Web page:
This really is David vs Goliath, and David's getting battered. YouTube/Google is a commercial outfit and has the right to negotiate terms with suppliers. But there doesn't seem to have been much negotiation here

Evil is an emotive term. But what YouTube is doing is certainly unpleasant, even if it isn't found to be anticompetitive – and there is surely a case for the EU authorities to accede to the indies' requests and take a look. It is also desperately sad, given the positive role the company has previously played.

Start your day with The Independent, sign up for daily news emails
i100 In this video, the late actor Leonard Nimoy explains how he decided to use the gesture for his character
Robert De Niro has walked off the set of Edge of Darkness
news The Godfather Part II actor has an estimated wealth of over $200m
Arts and Entertainment
Fearne Cotton is leaving Radio 1 after a decade
radio The popular DJ is leaving for 'family and new adventures'
Robbie Savage will not face a driving ban
football'Mr Marmite' faced the possibility of a 28-day ban
Life and Style
Nearly half of all young people in middle and high income countries were putting themselves at risk of tinnitus and, in extreme cases, irreversible hearing loss
It was only when he left his post Tony Blair's director of communications that Alastair Campbell has published books
people The most notorious spin doctor in UK politics has reinvented himself
ebooksA special investigation by Andy McSmith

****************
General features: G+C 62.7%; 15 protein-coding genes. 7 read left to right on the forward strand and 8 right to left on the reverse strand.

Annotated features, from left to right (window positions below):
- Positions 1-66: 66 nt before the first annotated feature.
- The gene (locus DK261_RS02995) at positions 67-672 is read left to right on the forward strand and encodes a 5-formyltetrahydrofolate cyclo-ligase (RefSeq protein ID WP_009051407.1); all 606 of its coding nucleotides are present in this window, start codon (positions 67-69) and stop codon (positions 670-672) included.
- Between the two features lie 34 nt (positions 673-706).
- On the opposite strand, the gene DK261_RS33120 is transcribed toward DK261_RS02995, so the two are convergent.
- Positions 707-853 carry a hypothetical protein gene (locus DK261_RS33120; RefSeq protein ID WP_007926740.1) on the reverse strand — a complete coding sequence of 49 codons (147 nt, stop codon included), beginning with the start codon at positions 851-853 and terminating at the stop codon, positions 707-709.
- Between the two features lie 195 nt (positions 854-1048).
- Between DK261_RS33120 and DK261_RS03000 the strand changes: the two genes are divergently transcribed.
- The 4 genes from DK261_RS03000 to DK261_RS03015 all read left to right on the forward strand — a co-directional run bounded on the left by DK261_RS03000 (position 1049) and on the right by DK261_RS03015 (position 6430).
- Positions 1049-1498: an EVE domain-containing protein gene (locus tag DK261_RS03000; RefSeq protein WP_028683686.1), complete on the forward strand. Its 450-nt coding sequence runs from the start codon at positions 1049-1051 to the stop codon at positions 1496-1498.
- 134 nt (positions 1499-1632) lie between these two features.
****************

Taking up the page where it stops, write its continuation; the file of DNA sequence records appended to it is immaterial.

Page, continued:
Arts and Entertainment
arts + ents
Life and Style
Arts and Entertainment
James Franco and Zachary Quinto in ‘I Am Michael’
filmJustin Kelly's latest film tells the story of a man who 'healed' his homosexuality and turned to God
Arts and Entertainment
Public Service Broadcasting are going it alone
Latest stories from i100
Have you tried new the Independent Digital Edition apps?
Independent Dating

By clicking 'Search' you
are agreeing to our
Terms of Use.

iJobs Job Widget
iJobs Money & Business

SThree: HR Benefits Manager

£40000 - £50000 per annum + pro rata: SThree: SThree Group have been well esta...

Recruitment Genius: Office Manager / Financial Services

£30000 - £37000 per annum: Recruitment Genius: Established in 1999, a highly r...

Jemma Gent: Year End Accountant

£250-£300 Day Rate: Jemma Gent: Are you a qualified accountant with strong exp...

Jemma Gent: Management Accountant

£230 - £260 Day Rate: Jemma Gent: Do you want to stamp your footprint in histo...

Day In a Page

HIV pill: Scientists hail discovery of 'game-changer' that cuts the risk of infection among gay men by 86%

Scientists hail daily pill that protects against HIV infection

Breakthrough in battle against global scourge – but will the NHS pay for it?